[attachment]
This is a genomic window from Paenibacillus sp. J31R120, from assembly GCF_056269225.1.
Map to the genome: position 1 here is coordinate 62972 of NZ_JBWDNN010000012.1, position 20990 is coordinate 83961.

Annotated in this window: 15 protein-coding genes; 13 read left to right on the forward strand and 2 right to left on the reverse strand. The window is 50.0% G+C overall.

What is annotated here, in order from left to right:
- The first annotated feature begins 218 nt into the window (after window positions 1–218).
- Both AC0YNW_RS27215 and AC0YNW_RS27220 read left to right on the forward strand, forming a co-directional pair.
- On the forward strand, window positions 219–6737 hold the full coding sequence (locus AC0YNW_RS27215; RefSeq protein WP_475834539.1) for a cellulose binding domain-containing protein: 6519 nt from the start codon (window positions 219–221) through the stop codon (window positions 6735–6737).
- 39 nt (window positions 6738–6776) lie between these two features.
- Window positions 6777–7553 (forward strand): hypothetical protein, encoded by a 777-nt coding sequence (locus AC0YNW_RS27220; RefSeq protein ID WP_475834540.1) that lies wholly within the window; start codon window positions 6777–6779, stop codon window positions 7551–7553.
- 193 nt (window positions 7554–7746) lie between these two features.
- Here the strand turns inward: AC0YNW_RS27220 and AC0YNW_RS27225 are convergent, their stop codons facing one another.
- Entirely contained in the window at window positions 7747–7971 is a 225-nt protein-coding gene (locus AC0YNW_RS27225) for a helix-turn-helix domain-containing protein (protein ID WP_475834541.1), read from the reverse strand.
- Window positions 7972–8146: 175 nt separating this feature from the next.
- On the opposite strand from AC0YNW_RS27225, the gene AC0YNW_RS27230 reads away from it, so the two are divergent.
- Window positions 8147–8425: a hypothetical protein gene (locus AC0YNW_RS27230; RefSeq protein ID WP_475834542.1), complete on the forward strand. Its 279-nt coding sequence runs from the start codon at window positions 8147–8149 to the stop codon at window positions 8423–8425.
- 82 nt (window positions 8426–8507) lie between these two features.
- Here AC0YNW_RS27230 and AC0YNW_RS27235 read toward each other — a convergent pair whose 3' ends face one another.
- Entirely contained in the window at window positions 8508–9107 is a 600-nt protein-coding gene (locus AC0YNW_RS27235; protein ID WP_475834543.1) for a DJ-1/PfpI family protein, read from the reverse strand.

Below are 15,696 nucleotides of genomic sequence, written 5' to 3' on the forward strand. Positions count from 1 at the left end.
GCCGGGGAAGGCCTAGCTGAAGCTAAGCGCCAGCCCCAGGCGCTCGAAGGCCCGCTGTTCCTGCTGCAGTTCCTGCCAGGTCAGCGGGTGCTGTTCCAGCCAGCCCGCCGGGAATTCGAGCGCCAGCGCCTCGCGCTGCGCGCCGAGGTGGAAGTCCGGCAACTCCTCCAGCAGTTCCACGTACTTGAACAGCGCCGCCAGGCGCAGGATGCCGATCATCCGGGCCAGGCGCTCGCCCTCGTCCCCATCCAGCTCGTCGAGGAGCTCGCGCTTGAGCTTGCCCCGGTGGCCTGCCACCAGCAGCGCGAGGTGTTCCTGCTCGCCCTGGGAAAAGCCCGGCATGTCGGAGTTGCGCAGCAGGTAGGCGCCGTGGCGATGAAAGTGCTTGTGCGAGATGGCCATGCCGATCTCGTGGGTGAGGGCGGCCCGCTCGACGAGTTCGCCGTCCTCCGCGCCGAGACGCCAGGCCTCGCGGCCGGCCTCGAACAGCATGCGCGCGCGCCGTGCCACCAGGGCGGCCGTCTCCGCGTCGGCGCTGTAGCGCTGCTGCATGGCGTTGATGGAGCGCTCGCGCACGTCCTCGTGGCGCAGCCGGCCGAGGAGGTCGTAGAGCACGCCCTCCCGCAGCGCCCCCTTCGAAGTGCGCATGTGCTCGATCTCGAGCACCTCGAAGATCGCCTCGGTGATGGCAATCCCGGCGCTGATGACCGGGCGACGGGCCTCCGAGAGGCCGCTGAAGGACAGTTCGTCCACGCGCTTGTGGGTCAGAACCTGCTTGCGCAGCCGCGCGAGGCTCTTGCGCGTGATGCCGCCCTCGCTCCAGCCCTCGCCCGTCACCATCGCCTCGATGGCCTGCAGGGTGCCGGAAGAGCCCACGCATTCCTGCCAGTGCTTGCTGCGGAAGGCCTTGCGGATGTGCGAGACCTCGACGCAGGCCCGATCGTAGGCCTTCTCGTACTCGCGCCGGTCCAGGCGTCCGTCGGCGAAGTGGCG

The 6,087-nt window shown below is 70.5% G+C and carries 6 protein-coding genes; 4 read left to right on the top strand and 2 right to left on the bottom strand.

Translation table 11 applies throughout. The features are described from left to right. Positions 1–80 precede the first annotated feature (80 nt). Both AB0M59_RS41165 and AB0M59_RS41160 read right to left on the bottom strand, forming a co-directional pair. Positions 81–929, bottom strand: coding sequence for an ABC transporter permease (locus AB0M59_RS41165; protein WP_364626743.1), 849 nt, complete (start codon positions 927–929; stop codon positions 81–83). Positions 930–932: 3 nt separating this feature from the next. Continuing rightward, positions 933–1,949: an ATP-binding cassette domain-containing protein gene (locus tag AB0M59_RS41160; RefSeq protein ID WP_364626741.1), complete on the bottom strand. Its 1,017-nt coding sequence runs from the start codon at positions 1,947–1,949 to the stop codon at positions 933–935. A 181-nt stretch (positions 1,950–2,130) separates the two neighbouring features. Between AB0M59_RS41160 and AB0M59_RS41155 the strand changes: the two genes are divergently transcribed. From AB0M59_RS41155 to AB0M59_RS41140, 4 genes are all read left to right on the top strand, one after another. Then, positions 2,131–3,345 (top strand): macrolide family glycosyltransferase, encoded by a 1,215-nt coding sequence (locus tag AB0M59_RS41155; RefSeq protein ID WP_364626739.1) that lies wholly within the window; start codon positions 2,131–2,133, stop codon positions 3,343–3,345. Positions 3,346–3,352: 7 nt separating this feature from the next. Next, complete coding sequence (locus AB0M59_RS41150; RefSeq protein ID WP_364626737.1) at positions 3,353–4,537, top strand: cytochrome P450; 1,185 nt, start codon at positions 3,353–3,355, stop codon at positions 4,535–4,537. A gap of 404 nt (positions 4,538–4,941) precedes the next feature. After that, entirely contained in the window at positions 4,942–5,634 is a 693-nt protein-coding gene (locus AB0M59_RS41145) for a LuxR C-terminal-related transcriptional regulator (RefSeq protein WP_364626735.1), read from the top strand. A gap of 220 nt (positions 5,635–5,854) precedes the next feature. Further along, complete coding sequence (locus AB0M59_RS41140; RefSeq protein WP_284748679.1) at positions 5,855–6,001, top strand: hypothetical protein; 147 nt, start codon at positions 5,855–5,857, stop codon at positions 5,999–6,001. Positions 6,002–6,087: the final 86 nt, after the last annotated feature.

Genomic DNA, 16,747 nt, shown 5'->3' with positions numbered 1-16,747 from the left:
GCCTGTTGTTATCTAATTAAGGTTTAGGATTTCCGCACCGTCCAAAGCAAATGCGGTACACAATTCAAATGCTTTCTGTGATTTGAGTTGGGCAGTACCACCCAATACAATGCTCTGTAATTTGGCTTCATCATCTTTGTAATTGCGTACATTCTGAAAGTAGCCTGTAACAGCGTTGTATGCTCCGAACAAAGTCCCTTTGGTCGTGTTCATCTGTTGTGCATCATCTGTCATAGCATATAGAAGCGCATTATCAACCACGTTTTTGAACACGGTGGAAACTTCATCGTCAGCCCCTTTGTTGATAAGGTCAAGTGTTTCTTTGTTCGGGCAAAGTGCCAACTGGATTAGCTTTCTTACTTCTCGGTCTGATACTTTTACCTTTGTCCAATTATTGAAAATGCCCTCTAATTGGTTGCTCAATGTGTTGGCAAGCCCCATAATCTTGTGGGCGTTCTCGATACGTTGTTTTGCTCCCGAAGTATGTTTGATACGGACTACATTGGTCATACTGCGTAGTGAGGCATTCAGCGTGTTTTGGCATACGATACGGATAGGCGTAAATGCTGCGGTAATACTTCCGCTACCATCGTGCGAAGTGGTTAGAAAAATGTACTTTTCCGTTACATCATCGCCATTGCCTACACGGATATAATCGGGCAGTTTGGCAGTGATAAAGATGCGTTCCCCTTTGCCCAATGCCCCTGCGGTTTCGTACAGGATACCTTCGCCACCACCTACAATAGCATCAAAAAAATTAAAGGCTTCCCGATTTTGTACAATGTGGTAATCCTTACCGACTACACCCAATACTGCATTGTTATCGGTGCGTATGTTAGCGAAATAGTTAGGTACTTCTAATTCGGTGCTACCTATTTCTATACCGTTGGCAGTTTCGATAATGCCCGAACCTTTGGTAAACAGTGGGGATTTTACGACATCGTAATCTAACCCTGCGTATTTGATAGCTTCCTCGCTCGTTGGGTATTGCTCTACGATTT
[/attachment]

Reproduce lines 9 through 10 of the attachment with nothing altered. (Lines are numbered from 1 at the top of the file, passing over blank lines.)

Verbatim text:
- Window positions 6777–7553 (forward strand): hypothetical protein, encoded by a 777-nt coding sequence (locus AC0YNW_RS27220; RefSeq protein ID WP_475834540.1) that lies wholly within the window; start codon window positions 6777–6779, stop codon window positions 7551–7553.
- 193 nt (window positions 7554–7746) lie between these two features.